Ocean currents and Coriolis

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Dear Tom,
Ocean currents rotate clockwise in the Northern Hemisphere, but you also speak of counterclockwise winds. Is the difference caused by the Coriolis force?
Pete Fenzier
Dear Pete,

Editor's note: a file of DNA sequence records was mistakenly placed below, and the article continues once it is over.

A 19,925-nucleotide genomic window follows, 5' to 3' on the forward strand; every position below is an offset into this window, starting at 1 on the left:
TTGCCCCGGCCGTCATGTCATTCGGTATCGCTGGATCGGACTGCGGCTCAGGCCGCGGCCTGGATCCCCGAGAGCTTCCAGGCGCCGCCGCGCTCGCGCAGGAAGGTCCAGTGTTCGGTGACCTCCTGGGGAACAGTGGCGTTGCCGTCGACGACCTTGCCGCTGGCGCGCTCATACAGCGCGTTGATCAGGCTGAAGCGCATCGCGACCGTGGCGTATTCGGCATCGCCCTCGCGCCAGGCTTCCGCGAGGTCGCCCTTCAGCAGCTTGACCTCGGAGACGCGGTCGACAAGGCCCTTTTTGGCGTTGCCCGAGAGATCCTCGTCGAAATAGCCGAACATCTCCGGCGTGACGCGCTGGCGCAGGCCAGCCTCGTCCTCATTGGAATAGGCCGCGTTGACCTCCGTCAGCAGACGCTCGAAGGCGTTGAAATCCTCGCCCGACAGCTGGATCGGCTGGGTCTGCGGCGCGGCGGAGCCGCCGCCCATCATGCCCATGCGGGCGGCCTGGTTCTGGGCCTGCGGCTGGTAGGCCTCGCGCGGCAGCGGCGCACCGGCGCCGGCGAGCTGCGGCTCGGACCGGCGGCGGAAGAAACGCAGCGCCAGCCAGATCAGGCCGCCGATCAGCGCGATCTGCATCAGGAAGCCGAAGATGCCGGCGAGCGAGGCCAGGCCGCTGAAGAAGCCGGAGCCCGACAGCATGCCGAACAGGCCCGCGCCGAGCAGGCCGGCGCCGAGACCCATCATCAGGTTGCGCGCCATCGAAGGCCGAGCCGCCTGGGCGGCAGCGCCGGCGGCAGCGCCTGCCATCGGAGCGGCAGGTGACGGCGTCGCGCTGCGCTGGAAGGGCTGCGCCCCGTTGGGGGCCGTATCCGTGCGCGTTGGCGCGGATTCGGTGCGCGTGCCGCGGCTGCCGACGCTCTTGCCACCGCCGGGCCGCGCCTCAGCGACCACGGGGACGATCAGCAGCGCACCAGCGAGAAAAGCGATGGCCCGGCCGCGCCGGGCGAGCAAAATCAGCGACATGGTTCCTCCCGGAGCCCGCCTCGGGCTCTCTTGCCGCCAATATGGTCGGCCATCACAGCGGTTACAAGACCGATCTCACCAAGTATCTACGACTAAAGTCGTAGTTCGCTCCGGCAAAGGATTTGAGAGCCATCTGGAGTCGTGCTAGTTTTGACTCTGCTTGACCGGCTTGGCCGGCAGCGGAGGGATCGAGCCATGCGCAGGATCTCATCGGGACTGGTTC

“Clockwise” and “counterclockwise” refer to a sense of rotation around a center, when viewed from above. Don’t confuse those terms with the Coriolis deflection that, in the Northern Hemisphere, is always directed to the right of the motion. This applies to anything that moves. When air blows inward toward a central point (toward a low pressure center, for example), the rightward Coriolis deflection causes a counterclockwise inward spiral. When air blows outward from a central point (from a high pressure center), the rightward Coriolis deflection causes a clockwise spiral outward. Ocean currents, driven by wind and water density differences, experience the same kinds of deflection.

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